Modern Hebrew literature, from the Enlightenment to the birth of the State of Israel
Read Online

Modern Hebrew literature, from the Enlightenment to the birth of the State of Israel trends and values by Simon Halkin

  • 319 Want to read
  • ·
  • 2 Currently reading

Published by Schocken Books in New York .
Written in


  • Hebrew literature, Modern -- History and criticism

Book details:

Edition Notes

StatementSimon Halkin.
The Physical Object
Pagination238 p.
Number of Pages238
ID Numbers
Open LibraryOL23753562M

Download Modern Hebrew literature, from the Enlightenment to the birth of the State of Israel


From The Enlightenment to the Birth of the State of Israel: Trends and Values (Modern Hebrew Literature) [Halkin, Simon] on *FREE* shipping on qualifying offers. From The Enlightenment to the Birth of the State of Israel: Trends and Values (Modern Hebrew Literature). Introduction. The history of Hebrew literature in Israel is actually made up of many “histories,” which can be traced back to literature written outside of Israel. The history of Israel’s Hebrew literature is bound up with questions of identity and self-understanding. It reflects tensions between tradition and modern processes of secularization, between homeland and exile, hegemonic. The Haskalah, often termed Jewish Enlightenment (Hebrew: השכלה; literally, "wisdom", "erudition") was an intellectual movement among the Jews of Central and Eastern Europe, with certain influence on those in Western Europe and the Muslim arose as a defined ideological worldview during the s, and its last stage ended around , with the rise of Jewish nationalism. Yehuda Amichai is one of the twentieth century's (and Israel's) leading poets. In this remarkable book, Gold offers a profound reinterpretation of Amichai's early works, using two sets of untapped Author: Michal Ben-Horin.

The revival of the Hebrew language took place in Europe and Palestine toward the end of the 19th century and into the 20th century, through which the language's usage changed from the sacred language of Judaism to a spoken and written language used for daily life in process began as a diversity of Jews started arriving and establishing themselves alongside the pre-existing Jewish. To mark this fine tradition, here is a brief history of Hebrew literature from the earliest known to this day. The books of the Bible. Clearly, the earliest and most important, not to mention the most commercially successful, works of Hebrew literature are the books of the . World War II and the Arab-Israeli War of –49 brought to the fore Palestinian-born writers who dealt with the problems of their generation in colloquially flavoured Hebrew. In the State of Israel, where Hebrew had become the official language, literature developed on a large scale, mainly along contemporary western European and American lines. The tradition of Hebrew belles lettres in Eastern Europe began with anti-Hasidic satires by Galician maskilim in the s and ended with desperate attempts to preserve the remnants of Hebrew literary activity in Poland on the eve of World War II. The intervening period witnessed years of intense creative activity, during which modern Hebrew literature flourished in various geographic.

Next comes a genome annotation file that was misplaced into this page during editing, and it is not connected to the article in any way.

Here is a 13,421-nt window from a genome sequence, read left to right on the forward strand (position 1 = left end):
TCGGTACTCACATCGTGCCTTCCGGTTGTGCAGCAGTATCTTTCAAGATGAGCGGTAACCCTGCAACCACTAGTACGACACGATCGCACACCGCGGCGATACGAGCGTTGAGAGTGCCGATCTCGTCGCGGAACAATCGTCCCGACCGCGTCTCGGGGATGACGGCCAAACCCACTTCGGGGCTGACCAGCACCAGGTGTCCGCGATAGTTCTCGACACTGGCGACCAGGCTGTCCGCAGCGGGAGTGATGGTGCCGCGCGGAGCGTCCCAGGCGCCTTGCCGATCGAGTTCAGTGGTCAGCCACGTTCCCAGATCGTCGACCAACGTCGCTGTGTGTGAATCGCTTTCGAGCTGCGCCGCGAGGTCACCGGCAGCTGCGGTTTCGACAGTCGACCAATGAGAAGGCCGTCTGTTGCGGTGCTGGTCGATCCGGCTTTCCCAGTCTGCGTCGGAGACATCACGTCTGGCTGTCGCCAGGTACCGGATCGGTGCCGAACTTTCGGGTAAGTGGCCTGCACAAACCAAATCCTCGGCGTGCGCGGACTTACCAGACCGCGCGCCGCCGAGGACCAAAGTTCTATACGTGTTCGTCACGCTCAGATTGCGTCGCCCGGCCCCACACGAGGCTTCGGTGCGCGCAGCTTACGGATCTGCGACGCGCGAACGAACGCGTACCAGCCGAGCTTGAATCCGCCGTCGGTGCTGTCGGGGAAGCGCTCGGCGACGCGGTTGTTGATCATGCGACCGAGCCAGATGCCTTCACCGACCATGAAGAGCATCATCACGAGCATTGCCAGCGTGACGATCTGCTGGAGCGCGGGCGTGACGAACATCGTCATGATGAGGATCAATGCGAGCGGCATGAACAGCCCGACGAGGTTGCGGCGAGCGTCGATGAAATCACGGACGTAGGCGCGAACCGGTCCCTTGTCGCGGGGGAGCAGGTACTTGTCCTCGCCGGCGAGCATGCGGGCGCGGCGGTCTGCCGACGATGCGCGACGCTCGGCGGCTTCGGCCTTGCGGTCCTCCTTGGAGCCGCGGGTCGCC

The year of the establishment of the State of Israel, , is a convenient date to mark the onset of the Israel period of modern Hebrew literature, although it actually began earlier. One of its leading literary figures, S. *Yizhar, published his first short story, Efrayim Ḥozer la-Aspeset, as early as   Halkin, Simon. Modern Hebrew Literature: From the Enlightenment to the Birth of the State of Israel. New York: Schocken Books, Hertzberg, Arthur. “ Years Later, A Jewish Writer’s Time Has Come.” The New York Times 31 March Agnon chose to use more modern forms of the Hebrew language in his works. His familiarity with Jewish tradition, together with the influence of 19th and early 20th century European literature, gave rise to a body of fiction dealing with major contemporary spiritual concerns, the disintegration of traditional ways of life, the loss of faith, and the subsequent loss of identity.   For anyone interested in Israel—as a state, a culture, a phenomenon—modern Hebrew literature is a way in. North American Judaism and Jewish culture project a lot on to Israel. They seem to expect it to provide some explanation, some critical piece of modern non-Israeli Jewish : Josh Lambert.